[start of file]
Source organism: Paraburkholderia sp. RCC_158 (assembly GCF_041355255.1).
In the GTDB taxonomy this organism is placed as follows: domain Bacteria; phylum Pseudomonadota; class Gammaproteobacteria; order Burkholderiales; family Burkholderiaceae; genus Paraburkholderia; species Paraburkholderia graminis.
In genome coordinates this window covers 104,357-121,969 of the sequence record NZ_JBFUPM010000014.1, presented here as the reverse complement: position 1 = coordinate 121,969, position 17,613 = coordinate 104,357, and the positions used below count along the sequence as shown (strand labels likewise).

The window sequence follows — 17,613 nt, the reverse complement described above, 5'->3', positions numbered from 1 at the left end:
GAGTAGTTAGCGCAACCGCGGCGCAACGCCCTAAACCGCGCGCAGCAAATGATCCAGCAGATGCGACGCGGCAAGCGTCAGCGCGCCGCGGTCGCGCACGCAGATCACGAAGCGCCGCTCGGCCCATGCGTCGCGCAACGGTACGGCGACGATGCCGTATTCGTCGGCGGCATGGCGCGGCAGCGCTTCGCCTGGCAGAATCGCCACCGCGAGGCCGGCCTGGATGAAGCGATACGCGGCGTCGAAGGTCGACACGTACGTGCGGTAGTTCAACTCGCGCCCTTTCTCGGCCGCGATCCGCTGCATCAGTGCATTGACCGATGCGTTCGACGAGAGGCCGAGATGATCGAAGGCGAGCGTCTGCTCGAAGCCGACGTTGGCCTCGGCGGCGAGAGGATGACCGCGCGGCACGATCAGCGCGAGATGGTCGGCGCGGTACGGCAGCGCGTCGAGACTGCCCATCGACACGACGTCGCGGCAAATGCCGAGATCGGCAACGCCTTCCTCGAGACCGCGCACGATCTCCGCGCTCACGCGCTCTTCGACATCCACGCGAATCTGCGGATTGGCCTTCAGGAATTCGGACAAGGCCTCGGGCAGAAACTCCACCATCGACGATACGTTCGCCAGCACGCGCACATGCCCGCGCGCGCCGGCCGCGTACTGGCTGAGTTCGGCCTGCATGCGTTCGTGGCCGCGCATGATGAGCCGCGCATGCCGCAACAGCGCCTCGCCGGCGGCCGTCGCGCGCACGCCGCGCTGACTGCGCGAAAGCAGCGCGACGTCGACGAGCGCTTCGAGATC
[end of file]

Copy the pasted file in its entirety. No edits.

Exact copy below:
Source organism: Paraburkholderia sp. RCC_158 (assembly GCF_041355255.1).
In the GTDB taxonomy this organism is placed as follows: domain Bacteria; phylum Pseudomonadota; class Gammaproteobacteria; order Burkholderiales; family Burkholderiaceae; genus Paraburkholderia; species Paraburkholderia graminis.
In genome coordinates this window covers 104,357-121,969 of the sequence record NZ_JBFUPM010000014.1, presented here as the reverse complement: position 1 = coordinate 121,969, position 17,613 = coordinate 104,357, and the positions used below count along the sequence as shown (strand labels likewise).

The window sequence follows — 17,613 nt, the reverse complement described above, 5'->3', positions numbered from 1 at the left end:
GAGTAGTTAGCGCAACCGCGGCGCAACGCCCTAAACCGCGCGCAGCAAATGATCCAGCAGATGCGACGCGGCAAGCGTCAGCGCGCCGCGGTCGCGCACGCAGATCACGAAGCGCCGCTCGGCCCATGCGTCGCGCAACGGTACGGCGACGATGCCGTATTCGTCGGCGGCATGGCGCGGCAGCGCTTCGCCTGGCAGAATCGCCACCGCGAGGCCGGCCTGGATGAAGCGATACGCGGCGTCGAAGGTCGACACGTACGTGCGGTAGTTCAACTCGCGCCCTTTCTCGGCCGCGATCCGCTGCATCAGTGCATTGACCGATGCGTTCGACGAGAGGCCGAGATGATCGAAGGCGAGCGTCTGCTCGAAGCCGACGTTGGCCTCGGCGGCGAGAGGATGACCGCGCGGCACGATCAGCGCGAGATGGTCGGCGCGGTACGGCAGCGCGTCGAGACTGCCCATCGACACGACGTCGCGGCAAATGCCGAGATCGGCAACGCCTTCCTCGAGACCGCGCACGATCTCCGCGCTCACGCGCTCTTCGACATCCACGCGAATCTGCGGATTGGCCTTCAGGAATTCGGACAAGGCCTCGGGCAGAAACTCCACCATCGACGATACGTTCGCCAGCACGCGCACATGCCCGCGCGCGCCGGCCGCGTACTGGCTGAGTTCGGCCTGCATGCGTTCGTGGCCGCGCATGATGAGCCGCGCATGCCGCAACAGCGCCTCGCCGGCGGCCGTCGCGCGCACGCCGCGCTGACTGCGCGAAAGCAGCGCGACGTCGACGAGCGCTTCGAGATC